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No hanging chads this election cycle

Published originally in December 2000, this column was inspired by the hanging chads of Florida.

Red bellied woodpecker, aka a chad. (C) Dreamstime/Wildphotos

Who’d have thought!

A chad has been foraging the birdfeeders. Rather than dimpled or hanging, this one is of the striped variety, with feathers and a red head.

Chad is one of the common names for the red-bellied woodpecker, also called the zebra woodpecker or the ramshack.

For the past few weeks, the woodpecker has been joining the juncos, finches, sparrows, chickadees, titmice, jays, doves and cardinals for snacks of safflower seeds.

The red-bellied woodpecker (Melanerpes carolinus) is about 9 inches long and seems to prefer seeds, nuts and berries, although it also will eat insects. Among its favorite fruit: bayberry, dogwood, Virginia creeper, wild grape, wild cherry, elderberry and poison ivy. For nuts, it likes beech, hickory, pine and hazelnut.

The red-bellied woodpecker used to be found only in the southeast United States (Florida?), but now is considered a permanent resident throughout the eastern part of the country, except for New England.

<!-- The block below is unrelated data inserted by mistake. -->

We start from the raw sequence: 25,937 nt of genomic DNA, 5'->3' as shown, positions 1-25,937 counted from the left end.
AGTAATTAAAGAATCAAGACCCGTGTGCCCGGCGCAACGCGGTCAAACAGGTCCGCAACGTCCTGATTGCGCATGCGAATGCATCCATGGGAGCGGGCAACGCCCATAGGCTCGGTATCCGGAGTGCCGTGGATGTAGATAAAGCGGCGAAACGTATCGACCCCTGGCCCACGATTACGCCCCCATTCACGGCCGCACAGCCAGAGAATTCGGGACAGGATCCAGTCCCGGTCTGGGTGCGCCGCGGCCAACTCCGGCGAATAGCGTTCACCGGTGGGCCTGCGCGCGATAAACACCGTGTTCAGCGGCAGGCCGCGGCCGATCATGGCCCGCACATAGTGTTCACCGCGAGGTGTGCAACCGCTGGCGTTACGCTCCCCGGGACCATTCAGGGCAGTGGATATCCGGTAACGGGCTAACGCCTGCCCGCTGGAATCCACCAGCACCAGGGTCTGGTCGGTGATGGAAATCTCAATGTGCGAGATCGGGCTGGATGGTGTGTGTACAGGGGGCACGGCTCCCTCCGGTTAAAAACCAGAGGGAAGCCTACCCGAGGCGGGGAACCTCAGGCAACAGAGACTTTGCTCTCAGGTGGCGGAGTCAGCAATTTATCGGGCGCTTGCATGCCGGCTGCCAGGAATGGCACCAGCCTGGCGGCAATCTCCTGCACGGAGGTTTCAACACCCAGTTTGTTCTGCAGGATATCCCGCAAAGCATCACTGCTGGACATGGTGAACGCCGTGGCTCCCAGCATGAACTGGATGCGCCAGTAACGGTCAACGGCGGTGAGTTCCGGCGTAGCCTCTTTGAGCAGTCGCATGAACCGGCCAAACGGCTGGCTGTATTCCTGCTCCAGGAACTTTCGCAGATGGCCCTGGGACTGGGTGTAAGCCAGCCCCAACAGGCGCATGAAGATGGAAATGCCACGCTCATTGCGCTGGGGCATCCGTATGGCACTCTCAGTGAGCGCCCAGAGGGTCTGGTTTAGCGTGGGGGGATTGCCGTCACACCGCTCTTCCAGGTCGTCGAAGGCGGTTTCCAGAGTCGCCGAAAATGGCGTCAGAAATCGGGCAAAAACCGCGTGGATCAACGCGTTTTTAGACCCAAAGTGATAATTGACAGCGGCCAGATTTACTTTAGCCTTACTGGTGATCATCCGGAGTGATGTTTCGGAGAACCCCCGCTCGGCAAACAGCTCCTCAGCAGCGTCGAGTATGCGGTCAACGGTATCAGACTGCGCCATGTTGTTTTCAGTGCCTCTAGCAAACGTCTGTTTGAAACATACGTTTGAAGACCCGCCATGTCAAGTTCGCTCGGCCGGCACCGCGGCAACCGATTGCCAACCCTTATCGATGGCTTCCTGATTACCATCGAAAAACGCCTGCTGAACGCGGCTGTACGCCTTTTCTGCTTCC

Why this bird is called red-bellied, I don’t know.

It has a flush of orange-red on the tummy, but this is hardly noticeable compared to the blotch of red on its head. Both males and females have the red heads, with the male’s coloring extending to his bill.

Just to confuse things even more, there’s a red-headed woodpecker (Melanerpes ertyhrocephalus), which is about the same size but with a solid red head. The rest of the body has a color-block design of black and white.

None of these looks like Woody Woodpecker, the ha-ha-ha-ha-ha cartoon character we’re most familiar with. Woody is patterned after the pileated woodpecker, which ranges from 16 to 20 inches long and has that distinctive plume of red feathers atop its head. On rare occasions, these will visit the feeders, too.

Other woodpeckers frequenting my feeders are the downy and hairy, which look about identical to me. The downy is about 6 inches long and the hairy is nine. The books say the downy’s bill is about half as long as its head while the hairy’s bill is about the same length as its head. The tenths of an inch difference in bill size is hard to discern even with binoculars.

 

 

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